The “Generations” generation & Millenials

Do you think it's a coincidence that so many millennials are drawn to the beauty, media and advertising space? Many won't admit it but subliminally we were inspired by watching Generations, the soap. It was one of the only shows that had a multicultural cast that actually showed black and brown people of power. Low-key we all are trying to build our own New Horizons agency like the Moroka family. It's no coincidence how many Millenials have beauty pages on Instagram and YouTube. We used to watch Karabo order more Black-Like-Me products for her beauty parlour, Monik's, on a daily basis. It's interesting how anyone between the ages of 24 and 38 lives a life that mirrors what happened on Generations in the '90s and early 2000s. If you're not vegan like Zoleka, in the clubs like Sonny Jacobs, perhaps you're a creative like Glen Majozi. Our parents were more open-minded about our career choices because they saw successful Ad Execs on Generations.

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Intent or Interruption Marketing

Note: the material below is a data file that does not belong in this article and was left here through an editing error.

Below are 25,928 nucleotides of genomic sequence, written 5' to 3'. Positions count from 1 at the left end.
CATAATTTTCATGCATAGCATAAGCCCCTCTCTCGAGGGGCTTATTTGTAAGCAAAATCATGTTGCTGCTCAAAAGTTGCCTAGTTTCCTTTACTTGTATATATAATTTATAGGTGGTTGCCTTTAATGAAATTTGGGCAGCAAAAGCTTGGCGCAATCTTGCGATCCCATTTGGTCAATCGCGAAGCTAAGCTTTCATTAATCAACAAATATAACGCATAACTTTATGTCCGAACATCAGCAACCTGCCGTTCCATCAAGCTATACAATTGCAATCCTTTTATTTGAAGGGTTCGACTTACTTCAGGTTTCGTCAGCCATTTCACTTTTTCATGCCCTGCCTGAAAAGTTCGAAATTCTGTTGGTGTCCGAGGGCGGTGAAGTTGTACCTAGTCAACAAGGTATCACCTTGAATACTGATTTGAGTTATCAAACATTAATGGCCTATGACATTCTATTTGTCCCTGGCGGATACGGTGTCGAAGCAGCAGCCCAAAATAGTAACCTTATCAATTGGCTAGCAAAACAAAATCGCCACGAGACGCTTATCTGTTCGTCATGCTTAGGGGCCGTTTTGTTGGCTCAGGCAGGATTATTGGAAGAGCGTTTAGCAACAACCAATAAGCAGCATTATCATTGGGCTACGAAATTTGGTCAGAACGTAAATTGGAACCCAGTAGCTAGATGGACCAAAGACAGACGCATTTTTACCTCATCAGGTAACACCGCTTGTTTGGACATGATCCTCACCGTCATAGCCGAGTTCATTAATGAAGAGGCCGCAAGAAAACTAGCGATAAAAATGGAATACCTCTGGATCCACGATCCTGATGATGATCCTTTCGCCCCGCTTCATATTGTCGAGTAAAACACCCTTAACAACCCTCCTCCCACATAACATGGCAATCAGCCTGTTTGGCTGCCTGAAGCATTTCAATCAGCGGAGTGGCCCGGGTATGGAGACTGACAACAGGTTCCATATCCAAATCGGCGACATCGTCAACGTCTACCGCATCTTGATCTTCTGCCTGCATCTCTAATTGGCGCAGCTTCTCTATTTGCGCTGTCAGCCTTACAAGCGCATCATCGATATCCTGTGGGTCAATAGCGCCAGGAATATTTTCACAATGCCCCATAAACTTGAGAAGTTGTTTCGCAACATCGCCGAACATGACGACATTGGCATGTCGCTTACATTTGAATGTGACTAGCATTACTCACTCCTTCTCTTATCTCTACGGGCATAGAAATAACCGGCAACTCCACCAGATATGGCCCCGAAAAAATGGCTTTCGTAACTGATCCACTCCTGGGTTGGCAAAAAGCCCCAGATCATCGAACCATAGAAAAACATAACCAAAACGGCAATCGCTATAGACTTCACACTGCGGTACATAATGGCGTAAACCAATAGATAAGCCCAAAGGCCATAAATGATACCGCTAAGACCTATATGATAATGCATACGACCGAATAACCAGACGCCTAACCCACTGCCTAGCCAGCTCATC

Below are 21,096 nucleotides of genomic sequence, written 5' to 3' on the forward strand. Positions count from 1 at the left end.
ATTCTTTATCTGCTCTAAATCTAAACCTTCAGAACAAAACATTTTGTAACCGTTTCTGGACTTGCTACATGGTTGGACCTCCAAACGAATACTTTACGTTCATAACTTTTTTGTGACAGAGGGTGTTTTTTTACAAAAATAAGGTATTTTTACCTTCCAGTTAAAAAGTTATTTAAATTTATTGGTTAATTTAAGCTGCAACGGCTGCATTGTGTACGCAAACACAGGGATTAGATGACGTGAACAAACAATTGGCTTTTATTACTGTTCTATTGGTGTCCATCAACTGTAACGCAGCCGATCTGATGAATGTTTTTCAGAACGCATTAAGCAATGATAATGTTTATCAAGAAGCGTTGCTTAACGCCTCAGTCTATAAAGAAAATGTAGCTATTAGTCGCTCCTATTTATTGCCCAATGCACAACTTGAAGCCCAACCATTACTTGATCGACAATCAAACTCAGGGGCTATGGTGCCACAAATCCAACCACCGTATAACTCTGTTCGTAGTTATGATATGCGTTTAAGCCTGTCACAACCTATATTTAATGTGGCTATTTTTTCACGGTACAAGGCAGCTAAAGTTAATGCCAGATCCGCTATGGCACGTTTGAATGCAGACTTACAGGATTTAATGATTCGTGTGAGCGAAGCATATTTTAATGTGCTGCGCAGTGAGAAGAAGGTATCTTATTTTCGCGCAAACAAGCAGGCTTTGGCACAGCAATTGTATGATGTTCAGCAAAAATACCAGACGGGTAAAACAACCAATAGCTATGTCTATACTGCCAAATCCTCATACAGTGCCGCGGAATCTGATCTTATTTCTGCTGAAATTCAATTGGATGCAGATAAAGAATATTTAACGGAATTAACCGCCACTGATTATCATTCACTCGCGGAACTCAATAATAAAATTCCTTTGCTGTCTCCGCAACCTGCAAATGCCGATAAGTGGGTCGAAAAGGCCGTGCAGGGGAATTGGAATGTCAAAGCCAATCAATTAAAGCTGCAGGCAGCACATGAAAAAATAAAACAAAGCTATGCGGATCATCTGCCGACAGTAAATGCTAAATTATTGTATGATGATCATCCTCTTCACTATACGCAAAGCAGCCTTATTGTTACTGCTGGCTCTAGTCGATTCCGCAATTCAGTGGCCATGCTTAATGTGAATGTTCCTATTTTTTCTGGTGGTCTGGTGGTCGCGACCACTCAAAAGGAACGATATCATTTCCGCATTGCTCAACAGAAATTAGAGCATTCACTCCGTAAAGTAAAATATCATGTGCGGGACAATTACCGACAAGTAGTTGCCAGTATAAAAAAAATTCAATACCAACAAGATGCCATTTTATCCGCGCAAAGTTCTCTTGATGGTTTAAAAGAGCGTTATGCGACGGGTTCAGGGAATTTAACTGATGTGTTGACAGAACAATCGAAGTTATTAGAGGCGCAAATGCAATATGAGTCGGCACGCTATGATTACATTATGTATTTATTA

Before you go wild on your marketing strategy it's really important to understand which arena you're playing in. Whether you are taking the intent-based marketing or interruption marketing approach. The obvious question would be, what is the difference? An example of Intent-Based marketing would be when you search for a "restaurant near me" on Google. This is when a customer is actively searching for your product or service. Interruption marketing is that TV ad, billboard or random sales call that catches you off-guard. However, social media marketing has slightly blurred the lines. By correctly using targeting, you can interrupt customers who sort of have the intent to buy what you might be selling. Ever been looking at a potential holiday destination and when you get on Facebook you find ads offering getaway packages? How does this all work?

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Remarketing Oppression and Prejudice to Kids

Anybody who went to a multiracial school can attest to this. Between the ages of preschool and primary school, we all had friends from a variety of ethnicities. In fact, personally, I had a "white" girlfriend at that age. I put the white in inverted commas because she only became "white" when we started learning about history. I believe learning history in school is, whether deliberately of by default, a way of remarketing a system of prejudice. I'll further elaborate on this by explaining how my then-girlfriend became my "white" girlfriend and I turned into my best friends' "black" friend.

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